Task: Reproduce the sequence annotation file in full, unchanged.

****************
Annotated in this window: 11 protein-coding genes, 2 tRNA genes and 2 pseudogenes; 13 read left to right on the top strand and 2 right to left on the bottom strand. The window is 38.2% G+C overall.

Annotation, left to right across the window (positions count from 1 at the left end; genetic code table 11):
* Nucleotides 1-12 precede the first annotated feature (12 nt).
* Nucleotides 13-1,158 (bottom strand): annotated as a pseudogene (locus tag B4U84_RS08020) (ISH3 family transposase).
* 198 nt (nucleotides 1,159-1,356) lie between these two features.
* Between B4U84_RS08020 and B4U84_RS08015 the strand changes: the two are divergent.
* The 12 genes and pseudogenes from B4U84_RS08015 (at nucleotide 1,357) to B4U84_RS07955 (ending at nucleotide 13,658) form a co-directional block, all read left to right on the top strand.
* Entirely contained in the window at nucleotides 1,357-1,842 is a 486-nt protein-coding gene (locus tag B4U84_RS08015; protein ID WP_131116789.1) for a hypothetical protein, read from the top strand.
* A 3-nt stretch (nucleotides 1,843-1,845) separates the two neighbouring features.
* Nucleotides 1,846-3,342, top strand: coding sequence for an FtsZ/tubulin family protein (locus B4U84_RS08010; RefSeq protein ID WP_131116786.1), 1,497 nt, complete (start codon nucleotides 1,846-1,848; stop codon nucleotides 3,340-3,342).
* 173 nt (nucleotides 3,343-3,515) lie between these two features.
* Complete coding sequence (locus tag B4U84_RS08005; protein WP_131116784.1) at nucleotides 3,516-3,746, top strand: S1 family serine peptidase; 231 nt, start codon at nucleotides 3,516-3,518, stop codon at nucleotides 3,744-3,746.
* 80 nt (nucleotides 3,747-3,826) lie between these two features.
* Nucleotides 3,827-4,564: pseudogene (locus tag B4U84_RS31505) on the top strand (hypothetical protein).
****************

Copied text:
Annotated in this window: 11 protein-coding genes, 2 tRNA genes and 2 pseudogenes; 13 read left to right on the top strand and 2 right to left on the bottom strand. The window is 38.2% G+C overall.

Annotation, left to right across the window (positions count from 1 at the left end; genetic code table 11):
* Nucleotides 1-12 precede the first annotated feature (12 nt).
* Nucleotides 13-1,158 (bottom strand): annotated as a pseudogene (locus tag B4U84_RS08020) (ISH3 family transposase).
* 198 nt (nucleotides 1,159-1,356) lie between these two features.
* Between B4U84_RS08020 and B4U84_RS08015 the strand changes: the two are divergent.
* The 12 genes and pseudogenes from B4U84_RS08015 (at nucleotide 1,357) to B4U84_RS07955 (ending at nucleotide 13,658) form a co-directional block, all read left to right on the top strand.
* Entirely contained in the window at nucleotides 1,357-1,842 is a 486-nt protein-coding gene (locus tag B4U84_RS08015; protein ID WP_131116789.1) for a hypothetical protein, read from the top strand.
* A 3-nt stretch (nucleotides 1,843-1,845) separates the two neighbouring features.
* Nucleotides 1,846-3,342, top strand: coding sequence for an FtsZ/tubulin family protein (locus B4U84_RS08010; RefSeq protein ID WP_131116786.1), 1,497 nt, complete (start codon nucleotides 1,846-1,848; stop codon nucleotides 3,340-3,342).
* 173 nt (nucleotides 3,343-3,515) lie between these two features.
* Complete coding sequence (locus tag B4U84_RS08005; protein WP_131116784.1) at nucleotides 3,516-3,746, top strand: S1 family serine peptidase; 231 nt, start codon at nucleotides 3,516-3,518, stop codon at nucleotides 3,744-3,746.
* 80 nt (nucleotides 3,747-3,826) lie between these two features.
* Nucleotides 3,827-4,564: pseudogene (locus tag B4U84_RS31505) on the top strand (hypothetical protein).